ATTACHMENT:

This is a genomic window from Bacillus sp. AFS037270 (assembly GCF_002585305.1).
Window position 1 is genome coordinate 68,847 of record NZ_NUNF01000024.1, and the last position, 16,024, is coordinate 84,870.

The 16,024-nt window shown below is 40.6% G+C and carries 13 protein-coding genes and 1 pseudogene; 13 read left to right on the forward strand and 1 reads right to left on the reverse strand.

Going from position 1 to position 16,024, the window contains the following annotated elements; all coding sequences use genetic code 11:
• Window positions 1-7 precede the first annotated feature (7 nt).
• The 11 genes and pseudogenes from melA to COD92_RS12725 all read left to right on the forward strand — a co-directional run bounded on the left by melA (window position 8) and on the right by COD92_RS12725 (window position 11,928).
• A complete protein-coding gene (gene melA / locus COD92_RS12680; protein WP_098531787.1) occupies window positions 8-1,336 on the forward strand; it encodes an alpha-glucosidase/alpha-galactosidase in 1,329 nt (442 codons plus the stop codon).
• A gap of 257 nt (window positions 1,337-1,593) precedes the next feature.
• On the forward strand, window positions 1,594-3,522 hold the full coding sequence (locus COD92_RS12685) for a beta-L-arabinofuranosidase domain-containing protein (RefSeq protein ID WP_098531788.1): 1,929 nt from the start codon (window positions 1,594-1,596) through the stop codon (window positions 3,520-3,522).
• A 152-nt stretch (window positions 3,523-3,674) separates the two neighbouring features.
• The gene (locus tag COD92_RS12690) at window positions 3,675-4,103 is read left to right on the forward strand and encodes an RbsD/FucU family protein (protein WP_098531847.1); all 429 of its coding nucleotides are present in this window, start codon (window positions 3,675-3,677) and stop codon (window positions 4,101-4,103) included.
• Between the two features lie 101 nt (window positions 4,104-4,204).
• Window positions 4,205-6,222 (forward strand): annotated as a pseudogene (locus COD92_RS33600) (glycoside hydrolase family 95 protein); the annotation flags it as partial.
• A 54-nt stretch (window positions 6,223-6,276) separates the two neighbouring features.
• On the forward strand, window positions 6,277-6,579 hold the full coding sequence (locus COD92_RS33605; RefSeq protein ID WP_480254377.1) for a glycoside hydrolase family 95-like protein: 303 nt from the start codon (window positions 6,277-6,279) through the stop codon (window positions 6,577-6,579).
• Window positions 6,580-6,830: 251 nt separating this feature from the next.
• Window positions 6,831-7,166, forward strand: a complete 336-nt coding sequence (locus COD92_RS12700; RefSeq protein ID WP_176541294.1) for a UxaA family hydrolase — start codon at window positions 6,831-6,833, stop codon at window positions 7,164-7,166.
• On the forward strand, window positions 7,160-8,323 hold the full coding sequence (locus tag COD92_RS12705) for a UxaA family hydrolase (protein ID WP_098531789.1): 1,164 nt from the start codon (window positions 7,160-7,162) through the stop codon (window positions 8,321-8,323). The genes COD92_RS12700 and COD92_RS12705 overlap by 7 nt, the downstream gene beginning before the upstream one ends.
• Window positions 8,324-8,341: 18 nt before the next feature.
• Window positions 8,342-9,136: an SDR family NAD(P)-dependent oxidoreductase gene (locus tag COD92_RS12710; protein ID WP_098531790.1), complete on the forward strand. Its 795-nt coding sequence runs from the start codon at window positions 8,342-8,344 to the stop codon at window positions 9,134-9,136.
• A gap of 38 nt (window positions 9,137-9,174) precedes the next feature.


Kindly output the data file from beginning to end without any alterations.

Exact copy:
This is a genomic window from Bacillus sp. AFS037270 (assembly GCF_002585305.1).
Window position 1 is genome coordinate 68,847 of record NZ_NUNF01000024.1, and the last position, 16,024, is coordinate 84,870.

The 16,024-nt window shown below is 40.6% G+C and carries 13 protein-coding genes and 1 pseudogene; 13 read left to right on the forward strand and 1 reads right to left on the reverse strand.

Going from position 1 to position 16,024, the window contains the following annotated elements; all coding sequences use genetic code 11:
• Window positions 1-7 precede the first annotated feature (7 nt).
• The 11 genes and pseudogenes from melA to COD92_RS12725 all read left to right on the forward strand — a co-directional run bounded on the left by melA (window position 8) and on the right by COD92_RS12725 (window position 11,928).
• A complete protein-coding gene (gene melA / locus COD92_RS12680; protein WP_098531787.1) occupies window positions 8-1,336 on the forward strand; it encodes an alpha-glucosidase/alpha-galactosidase in 1,329 nt (442 codons plus the stop codon).
• A gap of 257 nt (window positions 1,337-1,593) precedes the next feature.
• On the forward strand, window positions 1,594-3,522 hold the full coding sequence (locus COD92_RS12685) for a beta-L-arabinofuranosidase domain-containing protein (RefSeq protein ID WP_098531788.1): 1,929 nt from the start codon (window positions 1,594-1,596) through the stop codon (window positions 3,520-3,522).
• A 152-nt stretch (window positions 3,523-3,674) separates the two neighbouring features.
• The gene (locus tag COD92_RS12690) at window positions 3,675-4,103 is read left to right on the forward strand and encodes an RbsD/FucU family protein (protein WP_098531847.1); all 429 of its coding nucleotides are present in this window, start codon (window positions 3,675-3,677) and stop codon (window positions 4,101-4,103) included.
• Between the two features lie 101 nt (window positions 4,104-4,204).
• Window positions 4,205-6,222 (forward strand): annotated as a pseudogene (locus COD92_RS33600) (glycoside hydrolase family 95 protein); the annotation flags it as partial.
• A 54-nt stretch (window positions 6,223-6,276) separates the two neighbouring features.
• On the forward strand, window positions 6,277-6,579 hold the full coding sequence (locus COD92_RS33605; RefSeq protein ID WP_480254377.1) for a glycoside hydrolase family 95-like protein: 303 nt from the start codon (window positions 6,277-6,279) through the stop codon (window positions 6,577-6,579).
• Window positions 6,580-6,830: 251 nt separating this feature from the next.
• Window positions 6,831-7,166, forward strand: a complete 336-nt coding sequence (locus COD92_RS12700; RefSeq protein ID WP_176541294.1) for a UxaA family hydrolase — start codon at window positions 6,831-6,833, stop codon at window positions 7,164-7,166.
• On the forward strand, window positions 7,160-8,323 hold the full coding sequence (locus tag COD92_RS12705) for a UxaA family hydrolase (protein ID WP_098531789.1): 1,164 nt from the start codon (window positions 7,160-7,162) through the stop codon (window positions 8,321-8,323). The genes COD92_RS12700 and COD92_RS12705 overlap by 7 nt, the downstream gene beginning before the upstream one ends.
• Window positions 8,324-8,341: 18 nt before the next feature.
• Window positions 8,342-9,136: an SDR family NAD(P)-dependent oxidoreductase gene (locus tag COD92_RS12710; protein ID WP_098531790.1), complete on the forward strand. Its 795-nt coding sequence runs from the start codon at window positions 8,342-8,344 to the stop codon at window positions 9,134-9,136.
• A gap of 38 nt (window positions 9,137-9,174) precedes the next feature.